• Mon
  • Sep 22, 2014
  • Updated: 2:00pm

Halted filibuster starts new storm

PUBLISHED : Friday, 18 May, 2012, 12:00am
UPDATED : Friday, 18 May, 2012, 12:00am

A 33-hour marathon filibuster came to an abrupt end yesterday after Legislative Council president Tsang Yok-sing invoked for the first time powers in the rules of procedure to halt debate on a controversial bill to restrict Legco by-elections.

The move drew a legal challenge from League of Social Democrats legislator 'Long Hair' Leung Kwok-hung. He wants the High Court to rule that Tsang went beyond his powers in ending the debate or to issue a temporary injunction freezing Tsang's decision.

The filibuster was an attempt by radical democrats to block the passage of the bill, which would ban lawmakers who resign midterm from standing in a by-election within six months. People Power legislators Albert Chan Wai-yip and Wong Yuk-man tabled 1,300 amendments to the proposal. Pro-government lawmakers tried to stop the filibuster.

Debate was suspended twice in the last two weeks because too few lawmakers were in the chamber. It resumed at 2.30pm on Wednesday after Tsang approved an overnight sitting. As the debate entered its 33rd hour at 4.30am yesterday, pro-government lawmaker Philip Wong Yu-hong asked for an end to scrutiny of the amendments, prompting nearly two hours of closed-door discussion among legislators.

Tsang then announced he would invoke Article 92 of Legco's rules of procedure - which empower the council president to decide on matters not bound by existing rules - to stop the debate at 12pm and vote on the amendments in the afternoon.

Pan-democrats criticised him fiercely, saying it could set an 'extremely bad precedent' by allowing the Legco president's power to expand 'boundlessly', so that in future he could halt debate at will on other controversial bills, such as legislation on the national security law.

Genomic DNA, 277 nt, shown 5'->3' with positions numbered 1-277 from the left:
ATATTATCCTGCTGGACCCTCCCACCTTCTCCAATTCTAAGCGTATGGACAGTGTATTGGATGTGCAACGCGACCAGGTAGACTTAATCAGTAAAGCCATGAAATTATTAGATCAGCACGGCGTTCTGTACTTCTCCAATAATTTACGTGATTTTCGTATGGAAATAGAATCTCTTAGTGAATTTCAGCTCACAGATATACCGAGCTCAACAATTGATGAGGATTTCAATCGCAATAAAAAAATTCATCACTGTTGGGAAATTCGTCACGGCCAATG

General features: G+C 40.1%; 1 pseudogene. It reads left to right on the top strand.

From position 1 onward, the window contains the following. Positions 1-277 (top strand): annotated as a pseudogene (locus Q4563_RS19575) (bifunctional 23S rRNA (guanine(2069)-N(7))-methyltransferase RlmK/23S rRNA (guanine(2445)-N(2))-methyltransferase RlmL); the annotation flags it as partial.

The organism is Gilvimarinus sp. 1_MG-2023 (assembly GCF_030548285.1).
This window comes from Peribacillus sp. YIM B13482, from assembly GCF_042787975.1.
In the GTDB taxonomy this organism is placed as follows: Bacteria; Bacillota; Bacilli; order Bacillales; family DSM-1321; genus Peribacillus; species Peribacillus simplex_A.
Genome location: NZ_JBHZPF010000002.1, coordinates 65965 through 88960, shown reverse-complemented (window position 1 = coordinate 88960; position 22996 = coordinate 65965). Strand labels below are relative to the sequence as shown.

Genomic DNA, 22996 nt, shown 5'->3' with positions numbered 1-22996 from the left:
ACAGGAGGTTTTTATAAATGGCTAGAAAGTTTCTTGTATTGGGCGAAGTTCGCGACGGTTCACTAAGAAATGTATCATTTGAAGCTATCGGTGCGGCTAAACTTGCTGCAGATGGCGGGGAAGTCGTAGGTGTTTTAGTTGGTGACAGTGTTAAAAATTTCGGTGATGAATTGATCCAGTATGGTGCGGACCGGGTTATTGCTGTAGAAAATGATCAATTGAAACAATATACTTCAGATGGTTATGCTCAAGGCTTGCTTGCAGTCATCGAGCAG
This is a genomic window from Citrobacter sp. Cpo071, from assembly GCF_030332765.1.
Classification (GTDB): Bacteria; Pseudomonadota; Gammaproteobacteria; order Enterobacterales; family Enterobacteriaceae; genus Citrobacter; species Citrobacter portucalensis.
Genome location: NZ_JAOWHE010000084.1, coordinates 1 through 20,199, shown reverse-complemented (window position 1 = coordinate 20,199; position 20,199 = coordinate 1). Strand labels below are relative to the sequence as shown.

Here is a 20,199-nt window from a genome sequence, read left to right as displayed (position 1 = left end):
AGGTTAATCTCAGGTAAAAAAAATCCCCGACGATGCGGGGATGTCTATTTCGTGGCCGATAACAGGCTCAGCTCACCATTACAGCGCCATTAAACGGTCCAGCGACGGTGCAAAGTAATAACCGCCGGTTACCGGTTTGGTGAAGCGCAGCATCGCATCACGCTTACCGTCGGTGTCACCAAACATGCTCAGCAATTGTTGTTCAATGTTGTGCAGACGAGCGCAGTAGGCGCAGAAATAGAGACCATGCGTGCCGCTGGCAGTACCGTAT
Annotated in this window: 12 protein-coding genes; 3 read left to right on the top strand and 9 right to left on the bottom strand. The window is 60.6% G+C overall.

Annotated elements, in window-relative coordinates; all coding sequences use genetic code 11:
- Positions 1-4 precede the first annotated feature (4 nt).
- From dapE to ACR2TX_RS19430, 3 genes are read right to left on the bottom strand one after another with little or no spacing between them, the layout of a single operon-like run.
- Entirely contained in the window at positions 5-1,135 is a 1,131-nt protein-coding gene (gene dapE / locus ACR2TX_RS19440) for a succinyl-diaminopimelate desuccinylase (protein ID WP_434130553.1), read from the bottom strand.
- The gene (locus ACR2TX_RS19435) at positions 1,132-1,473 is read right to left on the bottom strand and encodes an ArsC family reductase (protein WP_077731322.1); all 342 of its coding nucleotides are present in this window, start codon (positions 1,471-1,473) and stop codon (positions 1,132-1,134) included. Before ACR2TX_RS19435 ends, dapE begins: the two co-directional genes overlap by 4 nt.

Tsang said he had exercised a power he was entitled to use. He said his decision was not due to any political pressure from the government, but was intended to maintain normal operation of the legislature. He also said he had discussed with the Legco secretariat exercising the power.

'It was a very unusual situation in which the debate lasted more than 33 hours and several lawmakers made lots of repetitive speeches,' he said. 'It was not productive or fruitful.'

Tsang admitted he did not consult lawmakers on the move. 'I knew the decision would be highly controversial ... It would not have been fruitful [even] if I consulted the members, given their opposing political views.'

Chan said he was seeking advice on launching a judicial review of Tsang's decision, while Wong will seek a vote of no confidence in Tsang on June 6. Twenty pan-democrats jointly condemned Tsang's decision, but will wait for a written explanation from him before deciding whether to support the no-confidence motion.

Ip Kwok-him, of the Beijing-loyalist Democratic Alliance of for the Betterment and Progress of Hong Kong, agreed with the move: '[A filibuster] is the minority's persecution of the majority. We are all like prisoners.'

Judge Mr Justice Johnson Lam Man-hon said he wanted to hear from the Legco secretariat and adjourned Leung's legal challenge to today. Martin Lee Chu-ming SC, for Leung, said the Legco president could exercise his Article 92 powers only when the rules of procedure did not provide for a situation.

University of Hong Kong law professor Eric Cheung Tat-ming said the court was unlikely to grant a judicial review.

Nearly 100 of the amendments were voted down yesterday. The voting continues today. Going through all 1,306 amendments is expected to require three more days.

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